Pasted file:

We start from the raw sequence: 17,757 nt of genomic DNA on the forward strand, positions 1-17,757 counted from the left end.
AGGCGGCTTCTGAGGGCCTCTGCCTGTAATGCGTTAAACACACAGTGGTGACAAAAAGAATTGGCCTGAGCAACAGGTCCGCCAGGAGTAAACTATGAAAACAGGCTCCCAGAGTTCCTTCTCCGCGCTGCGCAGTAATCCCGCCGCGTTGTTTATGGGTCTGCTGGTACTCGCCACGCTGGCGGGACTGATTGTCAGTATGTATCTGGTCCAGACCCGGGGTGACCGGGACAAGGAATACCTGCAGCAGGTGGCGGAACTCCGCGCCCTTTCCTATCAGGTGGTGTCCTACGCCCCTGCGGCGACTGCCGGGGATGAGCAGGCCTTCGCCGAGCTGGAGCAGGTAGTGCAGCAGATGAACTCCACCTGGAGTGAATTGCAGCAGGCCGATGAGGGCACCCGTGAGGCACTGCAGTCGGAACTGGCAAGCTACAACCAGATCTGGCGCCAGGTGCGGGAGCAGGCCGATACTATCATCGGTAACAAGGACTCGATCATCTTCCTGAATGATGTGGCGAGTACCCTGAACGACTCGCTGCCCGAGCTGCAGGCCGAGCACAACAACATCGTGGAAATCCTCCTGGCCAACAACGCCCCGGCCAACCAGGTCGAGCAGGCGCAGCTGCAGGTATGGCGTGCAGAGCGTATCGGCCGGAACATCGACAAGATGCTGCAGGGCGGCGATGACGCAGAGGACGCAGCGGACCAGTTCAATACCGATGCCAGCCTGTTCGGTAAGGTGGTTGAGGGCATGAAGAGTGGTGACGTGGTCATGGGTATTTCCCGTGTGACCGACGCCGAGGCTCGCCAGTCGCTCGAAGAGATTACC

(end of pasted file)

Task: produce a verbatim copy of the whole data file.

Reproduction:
We start from the raw sequence: 17,757 nt of genomic DNA on the forward strand, positions 1-17,757 counted from the left end.
AGGCGGCTTCTGAGGGCCTCTGCCTGTAATGCGTTAAACACACAGTGGTGACAAAAAGAATTGGCCTGAGCAACAGGTCCGCCAGGAGTAAACTATGAAAACAGGCTCCCAGAGTTCCTTCTCCGCGCTGCGCAGTAATCCCGCCGCGTTGTTTATGGGTCTGCTGGTACTCGCCACGCTGGCGGGACTGATTGTCAGTATGTATCTGGTCCAGACCCGGGGTGACCGGGACAAGGAATACCTGCAGCAGGTGGCGGAACTCCGCGCCCTTTCCTATCAGGTGGTGTCCTACGCCCCTGCGGCGACTGCCGGGGATGAGCAGGCCTTCGCCGAGCTGGAGCAGGTAGTGCAGCAGATGAACTCCACCTGGAGTGAATTGCAGCAGGCCGATGAGGGCACCCGTGAGGCACTGCAGTCGGAACTGGCAAGCTACAACCAGATCTGGCGCCAGGTGCGGGAGCAGGCCGATACTATCATCGGTAACAAGGACTCGATCATCTTCCTGAATGATGTGGCGAGTACCCTGAACGACTCGCTGCCCGAGCTGCAGGCCGAGCACAACAACATCGTGGAAATCCTCCTGGCCAACAACGCCCCGGCCAACCAGGTCGAGCAGGCGCAGCTGCAGGTATGGCGTGCAGAGCGTATCGGCCGGAACATCGACAAGATGCTGCAGGGCGGCGATGACGCAGAGGACGCAGCGGACCAGTTCAATACCGATGCCAGCCTGTTCGGTAAGGTGGTTGAGGGCATGAAGAGTGGTGACGTGGTCATGGGTATTTCCCGTGTGACCGACGCCGAGGCTCGCCAGTCGCTCGAAGAGATTACC